If you've ever watched your toddler stick his hand right into a bowl of Jello, you know one of the first ways children explore and learn about their world is through touch. Playtime is also a lot more fun when toys have diverse textures for kids to rub their hands and bodies against.
To encourage active learning, include toys and structures with a variety of surfaces in your playspace. In fact, many objects in your playspace can incorporate a tactile experience. The surface might be soft carpet in one area and rubber pour-in-place in another. Blocks might be wooden, soft and fuzzy, or even squishy. Ask children to describe the feel of different objects to you, make comparisons, and share preferences.
Children with special needs, in particular, can benefit from play that stimulates their sense of touch. For children with visual or auditory impairments, tactile play with manipulatives (blocks, LEGOs) and fingerpaints might be easier to master and enjoy. Children who are easily over-stimulated might find water play especially soothing.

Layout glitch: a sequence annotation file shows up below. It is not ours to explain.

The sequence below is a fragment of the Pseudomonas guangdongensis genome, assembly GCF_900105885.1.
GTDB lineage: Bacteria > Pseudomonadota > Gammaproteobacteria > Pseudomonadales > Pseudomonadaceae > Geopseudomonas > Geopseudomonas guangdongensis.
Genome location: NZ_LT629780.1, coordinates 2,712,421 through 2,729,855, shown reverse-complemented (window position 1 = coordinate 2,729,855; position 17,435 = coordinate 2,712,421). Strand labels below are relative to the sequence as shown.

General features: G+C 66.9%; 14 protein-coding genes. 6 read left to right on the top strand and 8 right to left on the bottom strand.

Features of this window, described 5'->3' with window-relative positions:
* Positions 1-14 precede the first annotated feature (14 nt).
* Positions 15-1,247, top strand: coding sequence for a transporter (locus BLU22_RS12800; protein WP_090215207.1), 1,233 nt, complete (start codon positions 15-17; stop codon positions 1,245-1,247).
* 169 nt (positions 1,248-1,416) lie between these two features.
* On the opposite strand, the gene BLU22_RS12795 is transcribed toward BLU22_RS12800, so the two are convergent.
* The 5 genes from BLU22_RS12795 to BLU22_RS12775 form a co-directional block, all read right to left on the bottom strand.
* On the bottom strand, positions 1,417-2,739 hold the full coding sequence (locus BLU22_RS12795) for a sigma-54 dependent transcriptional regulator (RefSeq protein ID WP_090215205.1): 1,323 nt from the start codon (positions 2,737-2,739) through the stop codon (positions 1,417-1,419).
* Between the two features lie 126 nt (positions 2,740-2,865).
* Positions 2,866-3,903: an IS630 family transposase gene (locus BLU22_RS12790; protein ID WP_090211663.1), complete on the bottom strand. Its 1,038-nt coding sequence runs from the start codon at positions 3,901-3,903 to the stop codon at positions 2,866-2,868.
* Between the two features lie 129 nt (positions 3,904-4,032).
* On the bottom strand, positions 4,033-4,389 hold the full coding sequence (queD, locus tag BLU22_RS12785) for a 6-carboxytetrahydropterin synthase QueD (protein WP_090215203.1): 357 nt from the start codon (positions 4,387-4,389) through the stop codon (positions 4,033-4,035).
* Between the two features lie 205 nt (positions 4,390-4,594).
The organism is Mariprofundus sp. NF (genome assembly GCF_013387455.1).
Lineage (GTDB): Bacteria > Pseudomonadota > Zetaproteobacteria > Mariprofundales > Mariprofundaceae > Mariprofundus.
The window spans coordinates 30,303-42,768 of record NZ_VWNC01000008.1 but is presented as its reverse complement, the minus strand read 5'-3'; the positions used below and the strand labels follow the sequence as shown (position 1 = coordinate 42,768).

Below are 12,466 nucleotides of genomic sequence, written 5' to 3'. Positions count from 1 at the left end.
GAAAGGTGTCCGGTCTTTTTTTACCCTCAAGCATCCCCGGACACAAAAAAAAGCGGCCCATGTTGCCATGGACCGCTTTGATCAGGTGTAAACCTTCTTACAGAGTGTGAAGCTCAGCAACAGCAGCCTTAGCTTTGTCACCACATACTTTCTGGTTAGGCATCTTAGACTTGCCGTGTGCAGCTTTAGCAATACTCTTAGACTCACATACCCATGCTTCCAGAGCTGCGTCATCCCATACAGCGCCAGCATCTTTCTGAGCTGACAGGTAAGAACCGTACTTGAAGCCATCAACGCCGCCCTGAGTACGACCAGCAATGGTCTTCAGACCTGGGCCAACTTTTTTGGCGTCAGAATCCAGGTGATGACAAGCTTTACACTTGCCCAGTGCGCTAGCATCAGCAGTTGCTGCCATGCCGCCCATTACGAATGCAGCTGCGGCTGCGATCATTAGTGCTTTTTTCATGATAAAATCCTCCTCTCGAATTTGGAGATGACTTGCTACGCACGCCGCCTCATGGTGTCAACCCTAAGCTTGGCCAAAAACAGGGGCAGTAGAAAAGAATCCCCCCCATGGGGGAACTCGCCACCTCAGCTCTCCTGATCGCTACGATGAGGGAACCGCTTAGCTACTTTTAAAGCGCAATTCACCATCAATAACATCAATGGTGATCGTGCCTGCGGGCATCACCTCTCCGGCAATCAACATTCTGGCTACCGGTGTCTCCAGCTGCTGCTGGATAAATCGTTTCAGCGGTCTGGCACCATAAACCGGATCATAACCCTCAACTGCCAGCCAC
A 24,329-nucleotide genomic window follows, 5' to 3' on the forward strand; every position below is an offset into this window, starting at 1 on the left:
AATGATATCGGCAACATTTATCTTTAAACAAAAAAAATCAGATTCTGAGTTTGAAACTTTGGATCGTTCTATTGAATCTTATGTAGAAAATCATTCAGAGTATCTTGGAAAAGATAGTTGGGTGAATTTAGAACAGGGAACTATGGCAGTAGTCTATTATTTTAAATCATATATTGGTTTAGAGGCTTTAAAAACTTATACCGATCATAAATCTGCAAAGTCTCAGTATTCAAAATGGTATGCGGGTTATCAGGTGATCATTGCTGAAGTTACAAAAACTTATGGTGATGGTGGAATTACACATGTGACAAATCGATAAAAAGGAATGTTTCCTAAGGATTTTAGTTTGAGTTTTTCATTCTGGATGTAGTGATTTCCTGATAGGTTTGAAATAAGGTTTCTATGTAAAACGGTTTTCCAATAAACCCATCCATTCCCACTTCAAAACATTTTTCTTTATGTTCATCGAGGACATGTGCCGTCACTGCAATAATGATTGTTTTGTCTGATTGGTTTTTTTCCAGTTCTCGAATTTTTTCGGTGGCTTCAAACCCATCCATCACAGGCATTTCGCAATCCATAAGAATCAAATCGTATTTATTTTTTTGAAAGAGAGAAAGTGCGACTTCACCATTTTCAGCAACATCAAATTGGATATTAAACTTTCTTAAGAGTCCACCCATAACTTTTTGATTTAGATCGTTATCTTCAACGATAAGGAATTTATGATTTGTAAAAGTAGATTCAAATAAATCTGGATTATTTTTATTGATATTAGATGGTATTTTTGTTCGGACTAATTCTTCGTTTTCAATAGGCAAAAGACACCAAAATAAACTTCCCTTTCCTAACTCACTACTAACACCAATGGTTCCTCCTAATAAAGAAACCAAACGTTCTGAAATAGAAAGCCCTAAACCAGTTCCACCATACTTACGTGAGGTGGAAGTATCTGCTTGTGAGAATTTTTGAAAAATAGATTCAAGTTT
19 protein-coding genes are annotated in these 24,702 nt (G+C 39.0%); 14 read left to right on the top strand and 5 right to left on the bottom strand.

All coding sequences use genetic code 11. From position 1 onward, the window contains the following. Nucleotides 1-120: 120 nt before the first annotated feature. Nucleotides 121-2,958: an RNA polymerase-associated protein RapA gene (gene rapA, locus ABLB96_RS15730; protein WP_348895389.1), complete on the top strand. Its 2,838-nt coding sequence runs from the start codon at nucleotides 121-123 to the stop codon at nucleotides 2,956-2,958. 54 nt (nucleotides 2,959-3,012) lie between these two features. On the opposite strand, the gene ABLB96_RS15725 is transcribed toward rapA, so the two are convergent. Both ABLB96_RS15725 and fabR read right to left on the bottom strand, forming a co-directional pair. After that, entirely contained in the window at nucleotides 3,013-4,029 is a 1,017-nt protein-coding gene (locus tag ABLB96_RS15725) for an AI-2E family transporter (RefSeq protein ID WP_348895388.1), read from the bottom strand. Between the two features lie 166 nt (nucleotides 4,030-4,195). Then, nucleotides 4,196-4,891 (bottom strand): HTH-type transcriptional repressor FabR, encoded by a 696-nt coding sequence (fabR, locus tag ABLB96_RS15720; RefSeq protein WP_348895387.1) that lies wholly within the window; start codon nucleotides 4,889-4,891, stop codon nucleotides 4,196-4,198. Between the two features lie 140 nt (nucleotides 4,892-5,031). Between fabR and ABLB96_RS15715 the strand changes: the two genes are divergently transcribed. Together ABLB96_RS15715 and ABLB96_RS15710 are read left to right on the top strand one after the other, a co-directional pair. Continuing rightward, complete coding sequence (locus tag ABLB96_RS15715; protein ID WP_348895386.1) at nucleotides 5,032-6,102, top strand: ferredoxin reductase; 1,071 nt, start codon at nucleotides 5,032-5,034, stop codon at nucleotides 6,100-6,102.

Children love to touch their world, so be sure to provide them with areas through out your playspace that allow them a rich variety of things to touch.
Cone, Laura. (2006). Sensory play for toddlers: Developing the sense of touch. Toddlers Today. http://toddlerstoday.com/resources/articles/sensoryplay1.htm
Discount School Supply. Sand & Water. http://www.discountschoolsupply.com/Product/ProductList.aspx?category=25&at=5
Funk, J. (2007). Wonderful water play. http://www.earlychildhoodnews.com/earlychildhood/article_view.aspx?ArticleID=385
School Specialty Abilitations. Sensory Solutions –Tactile. http://store.schoolspecialtyonline.net/OA_HTML/ibeCCtpSctDspRte.jsp?section=10103&minisite=10021&respid=50283&grp=XXSSI_SP
Western Australia Department of Health (2003). Sand and messy play. Play and Learning Program.
(Photo courtesy of http://www.naturalearning.org/)